Part of the Metropolitan Boston Statistical Area, Quincy is located in Norfolk County, Massachusetts. With a population of 92,300, Quincy is the birthplace of two U.S. presidents – John Adams and John Quincy Adams, the son. Named after Colonel John Quincy, grandfather of John Quincy Adams, the city was formed in 1888. For years, Quincy was home to a thriving granite industry and was the site of the Granite Railway. Today, the racial makeup here is 66% White, 5% African-American, 24% Asian and 4% Latino. With an average family size of 3.03, 21% of Quincy households have children in them. The female-to-male ratio here is 100:01, and the median household income is $60,000. The Boston Globe reported that drug crime related to illicit drugs increased in Quincy. In a raid that involved 18 houses, officials arrested 31 gang members who were a highly-organized drug trafficking network. Seized were one kilogram of heroin, a half kilogram of cocaine, marijuana, prescription painkillers and $140,000 cash. The Massachusetts Department of Health reported in 2014 that 60% of treatment admissions were related to heroin.
The largest city in Essex County, Massachusetts is Lynn, which is situated on the Atlantic Ocean. Lynn is 10 miles north of downtown Boston. Often referred to as the “City of Sin,” Lynn, MA has a historic reputation for vice and crime. Today, it is known more for its international population, loft-style apartments and historical architecture. In recent decades, Lynn’s LGBT population has seen substantial growth. In 2015, Governor Charlie Baker established a task force to tackle the state’s opioid epidemic, which involved many public and state agencies. According to a report in the Boston Globe, opioid-related overdose fatalities have increased from 2012 to 2014. Statewide, 1,089 people died in Massachusetts from opioids in 2014, which is a 16.5 per 100,000 person rate. Lynn had a rate of 42 per 100,000.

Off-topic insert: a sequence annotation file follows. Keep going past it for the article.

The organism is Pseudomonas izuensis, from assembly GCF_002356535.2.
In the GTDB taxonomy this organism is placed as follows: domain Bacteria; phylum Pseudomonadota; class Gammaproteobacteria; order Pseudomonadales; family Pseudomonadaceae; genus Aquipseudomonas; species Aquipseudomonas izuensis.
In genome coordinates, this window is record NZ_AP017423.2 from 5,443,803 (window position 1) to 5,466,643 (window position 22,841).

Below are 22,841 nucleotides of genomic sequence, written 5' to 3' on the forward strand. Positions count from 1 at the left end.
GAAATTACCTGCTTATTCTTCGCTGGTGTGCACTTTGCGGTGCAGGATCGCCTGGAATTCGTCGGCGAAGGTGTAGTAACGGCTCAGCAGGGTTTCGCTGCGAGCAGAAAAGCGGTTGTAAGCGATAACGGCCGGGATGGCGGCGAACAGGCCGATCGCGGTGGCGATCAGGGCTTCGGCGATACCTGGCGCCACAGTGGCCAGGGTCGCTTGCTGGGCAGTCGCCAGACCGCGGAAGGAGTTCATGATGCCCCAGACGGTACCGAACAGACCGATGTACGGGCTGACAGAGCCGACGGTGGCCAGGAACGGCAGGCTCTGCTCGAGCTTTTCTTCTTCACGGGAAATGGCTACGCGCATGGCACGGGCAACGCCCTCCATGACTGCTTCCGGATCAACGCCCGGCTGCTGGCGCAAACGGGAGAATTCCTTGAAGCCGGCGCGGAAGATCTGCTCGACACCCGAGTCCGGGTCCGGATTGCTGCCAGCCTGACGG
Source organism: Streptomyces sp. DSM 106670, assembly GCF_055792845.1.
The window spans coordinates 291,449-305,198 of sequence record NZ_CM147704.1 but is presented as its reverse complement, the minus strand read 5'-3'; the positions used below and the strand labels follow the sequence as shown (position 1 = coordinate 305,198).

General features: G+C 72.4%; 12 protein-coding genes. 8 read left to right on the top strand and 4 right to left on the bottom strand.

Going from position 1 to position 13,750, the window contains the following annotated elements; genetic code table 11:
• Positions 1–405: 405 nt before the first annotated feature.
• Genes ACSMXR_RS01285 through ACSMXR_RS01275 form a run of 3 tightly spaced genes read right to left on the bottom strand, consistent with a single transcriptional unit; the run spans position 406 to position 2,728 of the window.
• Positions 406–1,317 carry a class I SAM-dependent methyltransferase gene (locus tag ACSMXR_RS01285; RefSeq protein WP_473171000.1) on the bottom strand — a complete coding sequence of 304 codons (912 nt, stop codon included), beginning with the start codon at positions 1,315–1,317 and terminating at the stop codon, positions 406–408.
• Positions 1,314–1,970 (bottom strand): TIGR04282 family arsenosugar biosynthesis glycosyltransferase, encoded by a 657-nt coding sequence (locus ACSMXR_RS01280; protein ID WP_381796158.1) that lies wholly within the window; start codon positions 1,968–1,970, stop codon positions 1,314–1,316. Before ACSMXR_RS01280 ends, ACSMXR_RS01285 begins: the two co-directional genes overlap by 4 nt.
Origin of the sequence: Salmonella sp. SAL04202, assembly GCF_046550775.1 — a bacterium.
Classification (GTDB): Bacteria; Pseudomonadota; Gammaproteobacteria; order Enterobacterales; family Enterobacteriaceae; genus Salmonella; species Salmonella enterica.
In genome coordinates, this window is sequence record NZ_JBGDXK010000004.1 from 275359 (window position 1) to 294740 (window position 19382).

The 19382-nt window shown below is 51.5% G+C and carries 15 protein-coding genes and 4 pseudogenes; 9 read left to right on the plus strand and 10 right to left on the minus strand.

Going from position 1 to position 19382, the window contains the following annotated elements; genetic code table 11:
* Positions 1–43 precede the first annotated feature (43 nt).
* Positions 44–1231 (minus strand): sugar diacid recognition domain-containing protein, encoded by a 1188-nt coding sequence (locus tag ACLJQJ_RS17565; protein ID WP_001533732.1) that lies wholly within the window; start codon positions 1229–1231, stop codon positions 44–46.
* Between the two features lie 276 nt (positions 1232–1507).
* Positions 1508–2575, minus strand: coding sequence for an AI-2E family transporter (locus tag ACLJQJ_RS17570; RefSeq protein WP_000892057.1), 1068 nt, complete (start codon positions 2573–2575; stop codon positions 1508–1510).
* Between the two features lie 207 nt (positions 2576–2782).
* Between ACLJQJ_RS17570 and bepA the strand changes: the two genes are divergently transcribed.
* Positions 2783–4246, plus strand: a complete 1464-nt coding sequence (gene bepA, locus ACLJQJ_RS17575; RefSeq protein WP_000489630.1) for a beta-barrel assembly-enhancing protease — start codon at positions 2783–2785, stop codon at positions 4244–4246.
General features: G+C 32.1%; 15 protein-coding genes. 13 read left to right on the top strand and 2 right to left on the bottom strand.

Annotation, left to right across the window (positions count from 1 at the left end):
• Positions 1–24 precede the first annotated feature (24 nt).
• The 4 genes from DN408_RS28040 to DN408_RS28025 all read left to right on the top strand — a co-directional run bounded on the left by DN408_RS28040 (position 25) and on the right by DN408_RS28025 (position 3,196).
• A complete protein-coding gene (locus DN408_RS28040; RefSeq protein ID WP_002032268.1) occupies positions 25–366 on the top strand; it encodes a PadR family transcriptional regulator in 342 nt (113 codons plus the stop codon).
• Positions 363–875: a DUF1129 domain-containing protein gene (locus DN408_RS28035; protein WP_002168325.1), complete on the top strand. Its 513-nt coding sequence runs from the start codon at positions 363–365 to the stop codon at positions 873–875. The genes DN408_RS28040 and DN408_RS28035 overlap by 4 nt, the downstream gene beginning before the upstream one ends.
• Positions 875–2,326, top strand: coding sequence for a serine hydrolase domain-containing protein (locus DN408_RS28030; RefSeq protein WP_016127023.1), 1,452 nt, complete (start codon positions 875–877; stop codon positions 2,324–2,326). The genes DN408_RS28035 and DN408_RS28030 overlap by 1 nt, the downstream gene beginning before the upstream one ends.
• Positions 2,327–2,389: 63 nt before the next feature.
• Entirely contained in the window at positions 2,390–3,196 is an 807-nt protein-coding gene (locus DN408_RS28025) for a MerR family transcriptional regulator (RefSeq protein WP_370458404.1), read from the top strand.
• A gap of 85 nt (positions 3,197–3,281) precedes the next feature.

Fall River is in Bristol County, Massachusetts, located on the eastern shore of Mount Hope Bay and the Taunton River. Famous in the 19th century as the leading textile manufacturing center in the U.S., Fall River’s official mottos is “We’ll Try.” Famous for the Lizzie Borden case, the city was home to many Portuguese immigrants and today has a reputation for Portugal culture. Around 89,000 people live in Fall River and it is considered part of the Providence Metropolitan Area. The racial composition here is 87% White, 7.4% Hispanic/Portugeuse/Luso-American, 3.5% African-American and 2.5% Asian. With an average family size of 3, there are 100 females to every 83 males. In 2014, BostInno reported on Fall River having 15 overdoses in 24 hours. South coast hospitals treated 2019 heroin overdoses in 2012 and the Massachusetts state police have seen an increase in fatalities since 2013.